The stumbling blocks in a woman’s life

We all more or less know what gender equality means, or at least what it refers to, but the wage gap is a newer term for the public at large. What is the wage gap? Why does it exist? How is it quantified? How important is it? These are questions that are becoming more fashionable, and this current visibility may mark a milestone in getting rid of it.

For the past few months, the media have been obsessed with the concepts of GENDER EQUALITY and WAGE GAP: perhaps the demonstrations and actions of the Hollywood actresses have helped, joined by the rest of the Western world; or perhaps it’s because of the Icelandic law which penalises companies which have a wage gap; or perhaps it’s the commemoration of the 8th of March, INTERNATIONAL WOMEN’S DAY; or perhaps a greater awareness in society; or perhaps a combination of all of the above. But this reporting is having a multiplying effect, and only time will tell whether it is just a mirage or will truly prove to be a huge step towards true GENDER QUALITY, always coupled with EQUAL OPPORTUNITIES and the beginning of the end of the WAGE GAP.

We all more or less know what gender equality means, or at least what it refers to, but the wage gap is a newer term for the public at large. What is the wage gap? Why does it exist? How is it quantified? How important is it? These are questions that are becoming more fashionable and this current visibility may mark a milestone in getting rid of it.

Women did not join the job market en masse until the 19th century with the proliferation of factories, although they did so earning minuscule salaries and under extremely poor conditions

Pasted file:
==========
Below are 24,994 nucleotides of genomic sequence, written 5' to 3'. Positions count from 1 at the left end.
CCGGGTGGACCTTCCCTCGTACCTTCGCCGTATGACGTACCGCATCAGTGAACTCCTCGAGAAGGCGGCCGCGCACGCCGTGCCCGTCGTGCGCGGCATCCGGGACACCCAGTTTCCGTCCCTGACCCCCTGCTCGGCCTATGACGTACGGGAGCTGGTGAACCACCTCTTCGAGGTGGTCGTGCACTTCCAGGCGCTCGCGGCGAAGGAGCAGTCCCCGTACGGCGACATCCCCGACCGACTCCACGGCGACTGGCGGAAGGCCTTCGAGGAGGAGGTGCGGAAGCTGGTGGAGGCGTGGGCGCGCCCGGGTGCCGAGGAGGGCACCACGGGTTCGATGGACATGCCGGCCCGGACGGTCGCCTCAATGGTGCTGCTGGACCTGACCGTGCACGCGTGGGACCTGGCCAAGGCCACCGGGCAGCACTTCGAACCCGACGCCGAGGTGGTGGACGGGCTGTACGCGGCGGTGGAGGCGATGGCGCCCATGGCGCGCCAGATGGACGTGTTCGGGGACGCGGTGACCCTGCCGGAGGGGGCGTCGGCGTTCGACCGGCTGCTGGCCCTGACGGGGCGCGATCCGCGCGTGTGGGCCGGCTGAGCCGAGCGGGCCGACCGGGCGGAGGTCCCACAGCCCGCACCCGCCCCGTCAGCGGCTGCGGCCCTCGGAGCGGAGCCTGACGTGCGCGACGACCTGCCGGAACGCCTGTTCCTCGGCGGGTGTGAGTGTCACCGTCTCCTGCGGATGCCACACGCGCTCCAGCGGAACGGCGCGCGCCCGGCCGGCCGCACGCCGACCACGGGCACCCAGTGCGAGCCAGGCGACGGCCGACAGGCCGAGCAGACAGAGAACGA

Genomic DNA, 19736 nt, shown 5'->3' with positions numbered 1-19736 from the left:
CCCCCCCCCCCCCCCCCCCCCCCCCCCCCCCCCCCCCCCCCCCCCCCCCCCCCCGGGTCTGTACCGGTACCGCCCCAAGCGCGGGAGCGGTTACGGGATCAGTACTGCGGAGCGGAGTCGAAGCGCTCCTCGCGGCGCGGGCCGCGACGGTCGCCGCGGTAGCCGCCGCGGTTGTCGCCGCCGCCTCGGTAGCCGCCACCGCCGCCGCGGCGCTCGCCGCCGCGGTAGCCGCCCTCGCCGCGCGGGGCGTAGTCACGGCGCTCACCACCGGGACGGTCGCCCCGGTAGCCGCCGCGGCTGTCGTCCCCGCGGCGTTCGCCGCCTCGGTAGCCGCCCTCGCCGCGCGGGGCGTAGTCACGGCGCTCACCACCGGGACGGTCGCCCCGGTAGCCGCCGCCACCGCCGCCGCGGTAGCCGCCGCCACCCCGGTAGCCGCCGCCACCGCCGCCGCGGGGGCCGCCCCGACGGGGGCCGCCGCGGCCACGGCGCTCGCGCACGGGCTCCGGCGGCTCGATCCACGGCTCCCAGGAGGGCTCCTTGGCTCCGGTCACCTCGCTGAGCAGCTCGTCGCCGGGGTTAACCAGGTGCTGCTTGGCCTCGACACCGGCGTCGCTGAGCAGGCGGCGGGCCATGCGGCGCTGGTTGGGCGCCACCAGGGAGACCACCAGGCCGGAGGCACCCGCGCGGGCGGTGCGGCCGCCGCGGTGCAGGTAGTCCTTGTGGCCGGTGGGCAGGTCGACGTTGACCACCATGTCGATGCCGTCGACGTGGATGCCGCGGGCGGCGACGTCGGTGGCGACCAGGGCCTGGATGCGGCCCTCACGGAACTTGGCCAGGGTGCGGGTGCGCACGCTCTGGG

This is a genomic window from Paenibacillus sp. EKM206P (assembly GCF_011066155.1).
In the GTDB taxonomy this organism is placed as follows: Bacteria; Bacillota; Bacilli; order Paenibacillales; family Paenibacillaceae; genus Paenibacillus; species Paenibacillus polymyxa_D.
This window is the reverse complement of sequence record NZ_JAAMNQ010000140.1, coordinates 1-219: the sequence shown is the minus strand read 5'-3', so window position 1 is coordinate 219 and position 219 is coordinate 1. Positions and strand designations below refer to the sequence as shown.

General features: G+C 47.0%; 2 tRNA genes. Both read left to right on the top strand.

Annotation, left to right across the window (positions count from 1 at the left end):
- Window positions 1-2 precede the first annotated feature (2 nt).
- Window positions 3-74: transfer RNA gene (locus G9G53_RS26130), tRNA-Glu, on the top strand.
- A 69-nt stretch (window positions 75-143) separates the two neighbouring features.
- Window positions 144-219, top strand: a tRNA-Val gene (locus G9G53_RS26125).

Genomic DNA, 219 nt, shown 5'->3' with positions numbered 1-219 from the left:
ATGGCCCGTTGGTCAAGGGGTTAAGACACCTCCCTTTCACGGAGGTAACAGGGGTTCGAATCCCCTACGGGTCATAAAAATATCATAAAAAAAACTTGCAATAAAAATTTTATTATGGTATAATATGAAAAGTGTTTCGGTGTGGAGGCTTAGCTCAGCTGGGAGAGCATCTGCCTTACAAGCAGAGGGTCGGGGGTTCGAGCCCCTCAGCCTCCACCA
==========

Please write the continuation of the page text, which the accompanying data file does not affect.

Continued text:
The wage gap is the situation of wage inequality between men and women, and it can only be understood through gender inequality. That is, it is yet another factor stemming from gender inequality.

In prehistory, back when we were primitive, or at least more primitive than we are today, women stayed to care for the home and men went out to hunt to feed the family. Thousands of years have gone by and yet women did not join the job market en masse until the 19th century with the proliferation of factories, although they did so earning minuscule salaries and under extremely poor conditions. Gradually, during the first third of the 20th century, jobs that were maliciously ideal for women were created, like receptionists, secretaries, nurses and teachers. Gradually, the feminist movement promoted the need for women to get educated, and there was a burgeoning number of women who wanted higher education in order to access professional-grade white-collar jobs. After the Spanish Civil War, 1936-39, the role of women went back to a period of curtailed freedom, where they had to ask their father or perhaps their spouse for permission to leave the country, open a bank account and even work. Likewise, certain professions were off-limits to women, such as judges and notaries. It was common for single women to work and to stop working once they got married, viewing this as a badge of honour since their husband could be the sole breadwinner and provider of the family’s economic wellbeing while the women could tend to the house. The role of the housewife and caregiver was glorified, with her sweet, docile, submissive character. There was no need for much education and in any case, if women were educated, it could help them snag a husband.